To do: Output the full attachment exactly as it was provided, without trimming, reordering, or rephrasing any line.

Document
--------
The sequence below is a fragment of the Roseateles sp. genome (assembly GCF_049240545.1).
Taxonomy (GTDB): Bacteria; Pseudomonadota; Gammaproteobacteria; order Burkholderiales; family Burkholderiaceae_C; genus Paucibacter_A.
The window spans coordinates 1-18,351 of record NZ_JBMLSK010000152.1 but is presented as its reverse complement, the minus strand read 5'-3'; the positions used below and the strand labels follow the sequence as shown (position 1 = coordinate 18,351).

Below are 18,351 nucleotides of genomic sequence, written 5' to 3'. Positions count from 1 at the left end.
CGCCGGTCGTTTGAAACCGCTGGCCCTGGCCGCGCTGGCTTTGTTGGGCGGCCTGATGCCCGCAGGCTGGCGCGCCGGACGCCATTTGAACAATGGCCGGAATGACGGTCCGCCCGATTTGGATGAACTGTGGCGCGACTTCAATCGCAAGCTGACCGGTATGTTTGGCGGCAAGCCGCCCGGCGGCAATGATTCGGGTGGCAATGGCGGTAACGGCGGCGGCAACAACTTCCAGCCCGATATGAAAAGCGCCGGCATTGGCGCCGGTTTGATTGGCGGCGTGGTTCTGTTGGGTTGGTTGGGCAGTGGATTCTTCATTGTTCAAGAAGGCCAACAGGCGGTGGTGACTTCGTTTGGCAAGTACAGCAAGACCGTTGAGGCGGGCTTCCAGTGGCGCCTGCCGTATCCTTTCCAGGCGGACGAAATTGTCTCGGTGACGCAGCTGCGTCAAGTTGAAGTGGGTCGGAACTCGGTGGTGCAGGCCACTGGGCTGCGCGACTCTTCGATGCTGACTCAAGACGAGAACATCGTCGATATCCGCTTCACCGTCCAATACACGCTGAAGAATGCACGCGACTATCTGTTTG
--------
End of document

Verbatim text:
The sequence below is a fragment of the Roseateles sp. genome (assembly GCF_049240545.1).
Taxonomy (GTDB): Bacteria; Pseudomonadota; Gammaproteobacteria; order Burkholderiales; family Burkholderiaceae_C; genus Paucibacter_A.
The window spans coordinates 1-18,351 of record NZ_JBMLSK010000152.1 but is presented as its reverse complement, the minus strand read 5'-3'; the positions used below and the strand labels follow the sequence as shown (position 1 = coordinate 18,351).

Below are 18,351 nucleotides of genomic sequence, written 5' to 3'. Positions count from 1 at the left end.
CGCCGGTCGTTTGAAACCGCTGGCCCTGGCCGCGCTGGCTTTGTTGGGCGGCCTGATGCCCGCAGGCTGGCGCGCCGGACGCCATTTGAACAATGGCCGGAATGACGGTCCGCCCGATTTGGATGAACTGTGGCGCGACTTCAATCGCAAGCTGACCGGTATGTTTGGCGGCAAGCCGCCCGGCGGCAATGATTCGGGTGGCAATGGCGGTAACGGCGGCGGCAACAACTTCCAGCCCGATATGAAAAGCGCCGGCATTGGCGCCGGTTTGATTGGCGGCGTGGTTCTGTTGGGTTGGTTGGGCAGTGGATTCTTCATTGTTCAAGAAGGCCAACAGGCGGTGGTGACTTCGTTTGGCAAGTACAGCAAGACCGTTGAGGCGGGCTTCCAGTGGCGCCTGCCGTATCCTTTCCAGGCGGACGAAATTGTCTCGGTGACGCAGCTGCGTCAAGTTGAAGTGGGTCGGAACTCGGTGGTGCAGGCCACTGGGCTGCGCGACTCTTCGATGCTGACTCAAGACGAGAACATCGTCGATATCCGCTTCACCGTCCAATACACGCTGAAGAATGCACGCGACTATCTGTTTG